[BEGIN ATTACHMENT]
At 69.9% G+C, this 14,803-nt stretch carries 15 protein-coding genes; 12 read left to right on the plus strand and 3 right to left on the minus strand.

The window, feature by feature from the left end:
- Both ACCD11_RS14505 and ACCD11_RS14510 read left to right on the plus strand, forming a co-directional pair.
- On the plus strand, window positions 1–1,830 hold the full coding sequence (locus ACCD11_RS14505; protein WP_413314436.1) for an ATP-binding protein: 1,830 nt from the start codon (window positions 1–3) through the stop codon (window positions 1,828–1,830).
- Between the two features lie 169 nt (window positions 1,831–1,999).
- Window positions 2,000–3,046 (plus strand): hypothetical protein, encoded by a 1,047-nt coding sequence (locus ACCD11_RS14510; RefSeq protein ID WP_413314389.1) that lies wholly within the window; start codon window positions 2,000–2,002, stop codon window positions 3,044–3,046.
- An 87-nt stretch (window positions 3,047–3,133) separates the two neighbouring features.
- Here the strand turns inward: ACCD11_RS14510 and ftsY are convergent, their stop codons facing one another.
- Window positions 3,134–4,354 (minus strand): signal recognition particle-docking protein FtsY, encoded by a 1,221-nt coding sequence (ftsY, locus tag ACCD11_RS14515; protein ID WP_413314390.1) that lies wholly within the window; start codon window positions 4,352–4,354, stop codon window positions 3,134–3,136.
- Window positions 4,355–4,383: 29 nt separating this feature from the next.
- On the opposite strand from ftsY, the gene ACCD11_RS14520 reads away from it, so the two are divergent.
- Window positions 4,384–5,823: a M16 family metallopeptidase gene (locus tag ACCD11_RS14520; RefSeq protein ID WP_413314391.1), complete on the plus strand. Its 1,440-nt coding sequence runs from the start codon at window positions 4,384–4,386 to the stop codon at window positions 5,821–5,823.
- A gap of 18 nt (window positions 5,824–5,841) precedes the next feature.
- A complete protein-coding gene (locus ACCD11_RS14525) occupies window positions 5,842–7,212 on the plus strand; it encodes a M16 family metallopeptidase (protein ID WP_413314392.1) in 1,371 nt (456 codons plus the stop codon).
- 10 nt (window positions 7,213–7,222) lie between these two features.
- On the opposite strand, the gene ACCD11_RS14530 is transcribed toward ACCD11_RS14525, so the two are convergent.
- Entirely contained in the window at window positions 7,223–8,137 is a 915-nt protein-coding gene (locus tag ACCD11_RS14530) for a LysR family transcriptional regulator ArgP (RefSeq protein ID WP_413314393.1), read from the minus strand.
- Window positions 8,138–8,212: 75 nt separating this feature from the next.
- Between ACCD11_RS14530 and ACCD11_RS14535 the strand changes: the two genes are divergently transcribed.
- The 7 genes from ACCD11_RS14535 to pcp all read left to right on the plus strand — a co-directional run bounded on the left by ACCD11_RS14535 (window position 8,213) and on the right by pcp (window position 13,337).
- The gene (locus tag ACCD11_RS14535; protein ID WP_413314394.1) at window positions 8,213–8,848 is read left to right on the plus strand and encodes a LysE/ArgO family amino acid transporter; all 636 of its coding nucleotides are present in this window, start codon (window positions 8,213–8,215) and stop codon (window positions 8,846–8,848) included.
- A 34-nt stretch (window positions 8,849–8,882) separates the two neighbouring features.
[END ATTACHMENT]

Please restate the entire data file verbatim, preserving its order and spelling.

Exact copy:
At 69.9% G+C, this 14,803-nt stretch carries 15 protein-coding genes; 12 read left to right on the plus strand and 3 right to left on the minus strand.

The window, feature by feature from the left end:
- Both ACCD11_RS14505 and ACCD11_RS14510 read left to right on the plus strand, forming a co-directional pair.
- On the plus strand, window positions 1–1,830 hold the full coding sequence (locus ACCD11_RS14505; protein WP_413314436.1) for an ATP-binding protein: 1,830 nt from the start codon (window positions 1–3) through the stop codon (window positions 1,828–1,830).
- Between the two features lie 169 nt (window positions 1,831–1,999).
- Window positions 2,000–3,046 (plus strand): hypothetical protein, encoded by a 1,047-nt coding sequence (locus ACCD11_RS14510; RefSeq protein ID WP_413314389.1) that lies wholly within the window; start codon window positions 2,000–2,002, stop codon window positions 3,044–3,046.
- An 87-nt stretch (window positions 3,047–3,133) separates the two neighbouring features.
- Here the strand turns inward: ACCD11_RS14510 and ftsY are convergent, their stop codons facing one another.
- Window positions 3,134–4,354 (minus strand): signal recognition particle-docking protein FtsY, encoded by a 1,221-nt coding sequence (ftsY, locus tag ACCD11_RS14515; protein ID WP_413314390.1) that lies wholly within the window; start codon window positions 4,352–4,354, stop codon window positions 3,134–3,136.
- Window positions 4,355–4,383: 29 nt separating this feature from the next.
- On the opposite strand from ftsY, the gene ACCD11_RS14520 reads away from it, so the two are divergent.
- Window positions 4,384–5,823: a M16 family metallopeptidase gene (locus tag ACCD11_RS14520; RefSeq protein ID WP_413314391.1), complete on the plus strand. Its 1,440-nt coding sequence runs from the start codon at window positions 4,384–4,386 to the stop codon at window positions 5,821–5,823.
- A gap of 18 nt (window positions 5,824–5,841) precedes the next feature.
- A complete protein-coding gene (locus ACCD11_RS14525) occupies window positions 5,842–7,212 on the plus strand; it encodes a M16 family metallopeptidase (protein ID WP_413314392.1) in 1,371 nt (456 codons plus the stop codon).
- 10 nt (window positions 7,213–7,222) lie between these two features.
- On the opposite strand, the gene ACCD11_RS14530 is transcribed toward ACCD11_RS14525, so the two are convergent.
- Entirely contained in the window at window positions 7,223–8,137 is a 915-nt protein-coding gene (locus tag ACCD11_RS14530) for a LysR family transcriptional regulator ArgP (RefSeq protein ID WP_413314393.1), read from the minus strand.
- Window positions 8,138–8,212: 75 nt separating this feature from the next.
- Between ACCD11_RS14530 and ACCD11_RS14535 the strand changes: the two genes are divergently transcribed.
- The 7 genes from ACCD11_RS14535 to pcp all read left to right on the plus strand — a co-directional run bounded on the left by ACCD11_RS14535 (window position 8,213) and on the right by pcp (window position 13,337).
- The gene (locus tag ACCD11_RS14535; protein ID WP_413314394.1) at window positions 8,213–8,848 is read left to right on the plus strand and encodes a LysE/ArgO family amino acid transporter; all 636 of its coding nucleotides are present in this window, start codon (window positions 8,213–8,215) and stop codon (window positions 8,846–8,848) included.
- A 34-nt stretch (window positions 8,849–8,882) separates the two neighbouring features.